I taught myself continental when I was making a ribbed scarf because I hate the having to move the yarn back and forth repeatedly. I still revert to old familiar english a lot of the time, but knowing both is a handy skill!
When asking questions ALWAYS post the name and a link for the pattern if you have it.
I only use it for two color stranding work -- the purling drives me nuts otherwise. Which is weird, because when I go between crocheting and knitting, it's much easier for me to crochet with the yarn in the left hand. Go figure.
OTN: Eyelet Chemise in Handmaiden Sea Silk (colorway: Midnight). Still. And a purple Donegal Tweed set of fingerless mitts, to try out my new Hiya Hiya interchangeable needles.
Latest FO: A shrug for an Anthropologie swap in beautiful Casbah sock yarn, in Cedar, a dark green semi-solid, my own pattern. Also a quick Noro Silk Garden neckwarmer for my friend Aideen, in a vine lace pattern.
Congratulations on learning a new skill. But I need to point out that neither method is inherently "faster" than another. In fact the worlds fastest knitter (it's on you tube I believe) knits English.
What is important is what you enjoy and feel comfortable with. I knit with both hands when doing stranded work, which is most of the time. But when knitting with a single strand I knit using my right hand, and I don't ever let go of the needle. It has more to do with how you hold the yarn in your fingers than what side it's on.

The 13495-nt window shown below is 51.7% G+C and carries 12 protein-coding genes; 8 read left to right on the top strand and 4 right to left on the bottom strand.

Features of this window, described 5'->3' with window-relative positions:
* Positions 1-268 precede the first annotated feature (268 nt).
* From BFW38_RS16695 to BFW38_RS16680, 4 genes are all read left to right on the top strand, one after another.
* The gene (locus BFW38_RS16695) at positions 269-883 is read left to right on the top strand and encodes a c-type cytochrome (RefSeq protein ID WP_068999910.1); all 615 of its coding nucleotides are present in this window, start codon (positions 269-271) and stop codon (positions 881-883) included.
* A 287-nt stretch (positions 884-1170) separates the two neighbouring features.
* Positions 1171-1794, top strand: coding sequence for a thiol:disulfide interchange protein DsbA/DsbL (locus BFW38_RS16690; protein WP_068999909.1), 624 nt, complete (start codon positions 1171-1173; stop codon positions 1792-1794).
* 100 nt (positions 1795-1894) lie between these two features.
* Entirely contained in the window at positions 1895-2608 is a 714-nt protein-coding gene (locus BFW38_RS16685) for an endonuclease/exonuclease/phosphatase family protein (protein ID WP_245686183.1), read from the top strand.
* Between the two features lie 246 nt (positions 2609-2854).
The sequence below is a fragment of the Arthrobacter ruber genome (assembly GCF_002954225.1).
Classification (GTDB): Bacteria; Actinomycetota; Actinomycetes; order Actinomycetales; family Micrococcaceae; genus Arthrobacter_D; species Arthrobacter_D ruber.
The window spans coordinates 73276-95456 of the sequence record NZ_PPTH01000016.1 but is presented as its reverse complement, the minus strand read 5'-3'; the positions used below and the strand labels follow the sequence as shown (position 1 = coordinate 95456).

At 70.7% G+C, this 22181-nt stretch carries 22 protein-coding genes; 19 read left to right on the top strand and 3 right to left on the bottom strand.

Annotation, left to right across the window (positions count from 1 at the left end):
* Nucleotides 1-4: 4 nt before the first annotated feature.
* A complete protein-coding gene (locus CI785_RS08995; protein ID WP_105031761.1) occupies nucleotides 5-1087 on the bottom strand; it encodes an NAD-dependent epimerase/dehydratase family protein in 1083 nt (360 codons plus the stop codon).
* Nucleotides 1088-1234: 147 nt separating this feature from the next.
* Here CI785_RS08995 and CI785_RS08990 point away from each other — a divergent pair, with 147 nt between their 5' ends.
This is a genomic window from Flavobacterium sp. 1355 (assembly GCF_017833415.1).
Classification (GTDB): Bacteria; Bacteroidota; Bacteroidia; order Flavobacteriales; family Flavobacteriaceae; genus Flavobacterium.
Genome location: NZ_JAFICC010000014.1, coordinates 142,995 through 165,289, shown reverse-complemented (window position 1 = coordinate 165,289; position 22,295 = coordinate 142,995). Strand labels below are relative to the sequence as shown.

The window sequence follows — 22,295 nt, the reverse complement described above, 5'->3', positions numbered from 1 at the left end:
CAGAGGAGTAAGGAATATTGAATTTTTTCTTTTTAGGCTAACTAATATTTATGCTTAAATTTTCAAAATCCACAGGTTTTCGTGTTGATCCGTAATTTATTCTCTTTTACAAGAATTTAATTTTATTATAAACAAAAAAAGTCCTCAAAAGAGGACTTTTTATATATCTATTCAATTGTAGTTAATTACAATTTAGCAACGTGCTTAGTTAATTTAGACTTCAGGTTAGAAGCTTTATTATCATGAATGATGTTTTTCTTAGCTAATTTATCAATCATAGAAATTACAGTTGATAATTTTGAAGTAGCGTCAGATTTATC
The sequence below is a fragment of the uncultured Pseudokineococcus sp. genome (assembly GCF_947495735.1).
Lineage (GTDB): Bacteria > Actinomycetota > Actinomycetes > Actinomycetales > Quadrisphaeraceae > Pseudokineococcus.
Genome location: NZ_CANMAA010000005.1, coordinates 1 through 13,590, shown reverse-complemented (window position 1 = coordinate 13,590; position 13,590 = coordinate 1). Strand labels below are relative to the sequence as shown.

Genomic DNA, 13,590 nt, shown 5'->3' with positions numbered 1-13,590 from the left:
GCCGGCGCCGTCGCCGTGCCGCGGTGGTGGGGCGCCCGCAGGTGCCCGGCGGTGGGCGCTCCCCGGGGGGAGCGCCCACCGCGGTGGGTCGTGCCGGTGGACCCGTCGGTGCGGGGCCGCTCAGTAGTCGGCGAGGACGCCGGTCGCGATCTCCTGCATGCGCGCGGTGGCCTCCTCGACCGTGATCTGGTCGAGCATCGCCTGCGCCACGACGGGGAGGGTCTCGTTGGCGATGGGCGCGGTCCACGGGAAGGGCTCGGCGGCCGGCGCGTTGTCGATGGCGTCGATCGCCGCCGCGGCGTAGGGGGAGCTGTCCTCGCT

So the best way to knit is neither English or Continental but it's the method you enjoy.
GinnyG on Ravelry, I'd LOVE to be in your "friends"
GinnyG: When you knit English, how do you hold your yarn? I would like to knit English (because my tension is better) without removing my hand from the needle, but I can't figure out how to hold the yarn. I've tried to search the archives here because I know this has been discussed before. I even tried searching on Youtube for a video (I think the term used was flicker or something like that.) So far, though, I'm not finding what I need to learn how the yarn is held in the right hand so that you don't have to let go of the needle.